Meanwhile, micro-computers will blanket the earth, possibly incorporated into such odd hosts as rocks and trees. Need directions for how to get to McDonald’s in 2045? Ask that tree over there -- and have it place your order in advance while you’re at it.
Sounds like this could be a pretty sweet deal, moving into the Playboy Mansion of your cyber dreams, or fighting goblins in a never-ending World of Warcraft digi-game... until someone pulls the plug on whatever Xbox your mind is living in.
Theories on The Singularity go back a couple of decades. In 1993, Vernor Vinge, a mathematics professor at San Diego State University, predicted that large computer networks or Artificial Intelligence (AI) computers will “wake up” within 30 years, becoming entities with superhuman intelligence. “Shortly after, the human era will be ended,“ he claimed, possibly with some SkyNet-style AI deciding to roast us out of existence in the style of The Terminator films.
Both Kurzweil and Vinge are up in the genius realm when it comes to technology. Kurzweil, for instance, is a specialist in pattern recognition who created the first programs to teach computers how to read text and translate text into speech.
Kurzweil claims that the ability of computers to soak up knowledge is advancing so rapidly that we will experience the equivalent of 20,000 years of progress over the next 100 years. That’s why he takes 150 supplements per day, hoping to live long enough to have his brain downloaded into the hard drive of eternal life.
Perhaps we’d do well to heed their warnings on things like nanotechnology. As in the book, Prey by Michael Crichton, we could reach a time when a diabolical AI creates an unstoppable tide of self-replicating nanobots that nibble away all life on earth in a matter of months.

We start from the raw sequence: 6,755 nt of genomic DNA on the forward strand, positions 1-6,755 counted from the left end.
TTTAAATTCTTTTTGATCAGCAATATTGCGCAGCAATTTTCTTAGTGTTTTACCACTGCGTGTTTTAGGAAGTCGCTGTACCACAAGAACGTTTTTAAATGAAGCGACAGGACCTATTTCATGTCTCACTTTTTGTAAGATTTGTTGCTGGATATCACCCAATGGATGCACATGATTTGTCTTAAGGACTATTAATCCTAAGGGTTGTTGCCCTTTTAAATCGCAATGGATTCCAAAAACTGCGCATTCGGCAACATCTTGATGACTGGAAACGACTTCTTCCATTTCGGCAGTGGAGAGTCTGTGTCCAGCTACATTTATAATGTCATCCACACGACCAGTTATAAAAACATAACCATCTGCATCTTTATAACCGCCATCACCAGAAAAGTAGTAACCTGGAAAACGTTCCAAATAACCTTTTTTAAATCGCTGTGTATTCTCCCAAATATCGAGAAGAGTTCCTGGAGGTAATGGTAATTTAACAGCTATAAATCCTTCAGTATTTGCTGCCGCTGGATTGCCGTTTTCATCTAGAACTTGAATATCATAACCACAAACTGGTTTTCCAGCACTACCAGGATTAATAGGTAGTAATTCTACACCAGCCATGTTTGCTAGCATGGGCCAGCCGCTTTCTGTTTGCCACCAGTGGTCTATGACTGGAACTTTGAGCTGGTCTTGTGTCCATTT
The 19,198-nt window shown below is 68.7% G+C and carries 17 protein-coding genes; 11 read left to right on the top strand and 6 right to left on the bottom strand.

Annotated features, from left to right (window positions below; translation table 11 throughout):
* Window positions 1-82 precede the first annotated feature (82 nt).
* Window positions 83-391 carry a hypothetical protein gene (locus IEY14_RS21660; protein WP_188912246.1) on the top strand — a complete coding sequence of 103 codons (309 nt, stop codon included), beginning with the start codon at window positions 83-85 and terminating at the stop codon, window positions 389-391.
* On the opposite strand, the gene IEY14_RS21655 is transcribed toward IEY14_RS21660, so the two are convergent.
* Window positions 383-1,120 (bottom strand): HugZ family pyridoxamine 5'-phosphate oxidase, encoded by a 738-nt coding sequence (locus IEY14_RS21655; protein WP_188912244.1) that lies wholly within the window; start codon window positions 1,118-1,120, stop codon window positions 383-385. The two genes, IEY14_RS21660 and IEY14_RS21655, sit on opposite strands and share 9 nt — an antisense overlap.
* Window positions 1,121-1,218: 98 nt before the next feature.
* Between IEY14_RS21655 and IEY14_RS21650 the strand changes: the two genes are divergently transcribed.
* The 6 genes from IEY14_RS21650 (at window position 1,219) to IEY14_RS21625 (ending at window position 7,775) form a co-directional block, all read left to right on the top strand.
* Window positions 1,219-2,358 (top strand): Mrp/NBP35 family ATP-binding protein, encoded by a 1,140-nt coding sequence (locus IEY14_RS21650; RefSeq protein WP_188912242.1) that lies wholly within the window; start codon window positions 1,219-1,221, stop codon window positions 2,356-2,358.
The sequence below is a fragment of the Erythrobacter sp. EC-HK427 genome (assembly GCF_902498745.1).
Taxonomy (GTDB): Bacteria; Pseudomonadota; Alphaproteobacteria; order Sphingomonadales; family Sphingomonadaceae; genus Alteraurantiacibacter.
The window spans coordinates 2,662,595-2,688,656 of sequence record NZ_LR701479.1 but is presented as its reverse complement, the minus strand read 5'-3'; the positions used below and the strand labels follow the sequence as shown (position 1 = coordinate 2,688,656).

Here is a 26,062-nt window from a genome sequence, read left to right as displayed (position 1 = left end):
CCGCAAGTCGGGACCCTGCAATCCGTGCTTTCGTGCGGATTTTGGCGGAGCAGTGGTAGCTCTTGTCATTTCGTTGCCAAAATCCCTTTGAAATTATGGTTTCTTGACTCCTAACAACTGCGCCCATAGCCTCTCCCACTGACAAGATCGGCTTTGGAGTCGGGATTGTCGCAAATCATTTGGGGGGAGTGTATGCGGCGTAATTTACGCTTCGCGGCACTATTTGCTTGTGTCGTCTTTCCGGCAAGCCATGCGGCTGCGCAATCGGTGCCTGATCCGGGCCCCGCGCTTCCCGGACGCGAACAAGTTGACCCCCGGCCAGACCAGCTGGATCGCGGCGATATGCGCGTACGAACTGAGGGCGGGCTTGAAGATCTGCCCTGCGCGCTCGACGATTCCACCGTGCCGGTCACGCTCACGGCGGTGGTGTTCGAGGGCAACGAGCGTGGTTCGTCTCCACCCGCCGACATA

In 2000, Bill Joy, the co-founder of Sun Microsystems, wrote an essay in Wired magazine entitled “The Future Doesn’t Need Us,” imagining the earth devoured by micro-robots who decide to get rid of the human race: “They could spread like blowing pollen, replicate swiftly, and reduce the biosphere to dust in a matter of days.”
Interesting stuff, but some may take comfort in the thoughts of Thomas Ray, a biologist who has simulated artificial life. Ray notes that Microsoft has enough trouble trying to keep its operating systems from crashing, much less taking over the world. “The Singularity won’t happen because software sucks,” adds another critic.
Amen, brutha’.
Add to that the fact that futurists always seem to get it dead wrong.
Thirty years ago, we were all sure that by the 2000s, most people would be slim, fit, and walking around in Lycra unitards, like in a Star Trek episode; probably listening to some kind of techno Muzak. And we’d all be super smart, thanks to the daily intelligence pills we’d be taking.
But as it turns out (now that some of us have lived long enough to see “the future”) fat & dumpy tends to rule the day at the shopping mall, with kids embracing the baggy-ass gangsta’ look with the backward baseball cap, tribal tattoos and piercings. Spacey disco Muzak? Try rap and hardcore metal.
So, today’s “future” looks nothing at all like what we imagined in 1984. (Another dystopian miss, by the way. These days, the surveillance cameras of “Big Brother“ are welcomed by fearful citizens as watchdogs against crime.)
It might be nice to someday have your mind and memories downloaded into a robot body on par with that of, say, Hugh Jackman or Angelina Jolie, but you have to imagine that there would be something not... quite... right... about your new life as a ghost in a machine.
Things like farts, nose hair and saggy boobs would disappear from the human experience, but would living in a hard drive really be all that rewarding? Would a strawberry still taste as sweet? Would a hug from your robot relatives still give you the warm fuzzies? Would you gain eternity, but lose your soul? Someday, you may find yourself knocking boots with your rubber robot lover, wondering how to comb a nanobot infestation out of your silicon hair, and thinking, is this all there is?